For new artists, renting a studio often seems out of reach, but there comes a point when you simply can no longer work or practice out of your home. For some artists this may be about annoying the neighbors, whilst for others it might be about showing your art in a space that your customers can easily access.
Teach someone to fish… This platitude has been variously ascribed to ancient philosopher Laozi or medieval philosopher Maimonides. Either way, it’s been with us a long time, you’ve all heard it, and I don’t need to expand upon it here. However banal it may be, the sentiment is a major part of our guiding philosophy here at Fractured Atlas.
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When you’re raising money as an artist, it’s easy to spend all your energy on soliciting new donations. Whether you’re busy leveraging connections, creating crowdfunding campaigns, writing solicitation letters, crafting elegant social media communications, or all of the above, it can feel like a full-time job. Once the donation finally comes in, however, things are just getting started.
What is risk? Risk is uncertainty and a chance of loss. Everyone faces risk. There are everyday risks -- when you drive a car, when you’re unsure if you’ve left the stove on, if you leave your camera on the train — and then there are those risks that you encounter when making art — when you produce a play and deadlines are missed, transfer a painting and knock into a wall, throw a fundraiser and a volunteer gets food poisoning, teach a class and a student slips and falls, the list goes on.. You can try to protect yourself against risk in several ways:
Making art is not an easy process. You need all the help and support you can get to make your vision come true. Your support system can include your friends who send you encouraging texts in the midst of an exhibition install, patrons who monetarily fund your project, visitors who attend your artist talks, and institutions that provide additional programs and services. This moving, breathing ecosystem includes the arts service organization.
When you set out as an artist to answer the question, "How do I make art?" there is a whole host of funding and labor considerations you may not initially consider. Supplies funding, as well as management of the business aspects of an artist's work, can prove cumbersome and overwhelming. They can also seem far removed from your true mission of creating your actual art. But there are many options out there to provide artist help and support you on your path.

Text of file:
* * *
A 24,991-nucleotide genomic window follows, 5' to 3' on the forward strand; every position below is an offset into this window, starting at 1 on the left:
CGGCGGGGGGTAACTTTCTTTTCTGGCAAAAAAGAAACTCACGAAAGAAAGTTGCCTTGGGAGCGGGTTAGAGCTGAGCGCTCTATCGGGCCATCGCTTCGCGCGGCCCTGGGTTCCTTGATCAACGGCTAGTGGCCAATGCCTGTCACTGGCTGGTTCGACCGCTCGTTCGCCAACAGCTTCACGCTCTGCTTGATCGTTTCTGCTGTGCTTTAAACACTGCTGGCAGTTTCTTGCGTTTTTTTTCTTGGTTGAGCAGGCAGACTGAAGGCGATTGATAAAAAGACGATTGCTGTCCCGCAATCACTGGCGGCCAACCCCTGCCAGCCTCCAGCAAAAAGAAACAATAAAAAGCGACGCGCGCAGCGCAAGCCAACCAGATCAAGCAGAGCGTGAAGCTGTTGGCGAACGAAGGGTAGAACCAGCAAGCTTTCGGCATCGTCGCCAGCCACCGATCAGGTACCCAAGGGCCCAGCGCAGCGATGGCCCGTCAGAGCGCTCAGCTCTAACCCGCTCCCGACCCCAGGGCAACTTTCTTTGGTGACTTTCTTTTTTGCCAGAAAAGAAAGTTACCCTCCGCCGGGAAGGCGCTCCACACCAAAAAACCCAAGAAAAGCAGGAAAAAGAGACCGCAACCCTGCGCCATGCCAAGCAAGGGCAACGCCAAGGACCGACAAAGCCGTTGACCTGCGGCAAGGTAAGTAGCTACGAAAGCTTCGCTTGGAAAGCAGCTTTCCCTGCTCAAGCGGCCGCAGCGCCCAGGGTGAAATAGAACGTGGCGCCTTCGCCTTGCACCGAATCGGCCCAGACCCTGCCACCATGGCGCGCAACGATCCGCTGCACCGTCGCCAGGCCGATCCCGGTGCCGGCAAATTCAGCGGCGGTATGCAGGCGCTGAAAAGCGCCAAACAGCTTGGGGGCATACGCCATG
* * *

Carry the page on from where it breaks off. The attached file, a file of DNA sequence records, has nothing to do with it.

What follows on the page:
Fiscal sponsorship is something that a lot of folks don’t know about or realize can be an option for funding their work. At its core, fiscal sponsorship is a relationship with a 501(c)(3) nonprofit organization that enables individuals, collectives, and other groups to enjoy some of the benefits of the sponsoring organization’s nonprofit tax status.
What digital tools do you have to help boost your artistic practice? There are many available at the tip of your fingers. Photo credit: The Gender Spectrum Collection https://broadlygenderphotos.vice.com/guidelines
Alice is a light skinned multi-racial woman with brown, yellow and copper streaks in her curly hair. She smiles and gazes at the camera. A necklace of Autumn colored beads sits around her neck. Photo by Beverlie Lord Alice Sheppard is founder of Kinetic Light, an organization working in the disciplines of art, design, architecture, and social justice, that creates, performs, and teaches at the intersections of disability, dance, and race. Their work seeks to showcase freedom of movement as a pathway for others to understand how mobility is fundamental to participation in civic life and to our understanding of American national identity. Alice became a member of Fractured Atlas in July 2016 and is based in Los Altos, California and New York City.
by Nicola Carpenter, Associate Director, People Operations at Fractured Atlas This is part of a series. If you read part one, two, or three, skip the intro and head straight to the interview. At Fractured Atlas, we really love sharing many of the inner workings around how our organization works. By sharing the things that work (or don’t) for us, we hope to help out in making the sector, as a whole, stronger. A few years ago, we shared our How We Work site so that anyone could see how we work at Fractured Atlas. We’ve also shared how our use of OKRs increases transparency, alignment, and accountability (that post even included a free template). We’ve shared updates on our Anti-Racism, Anti-Oppression journey, why we have race-based caucusing, and so many other things.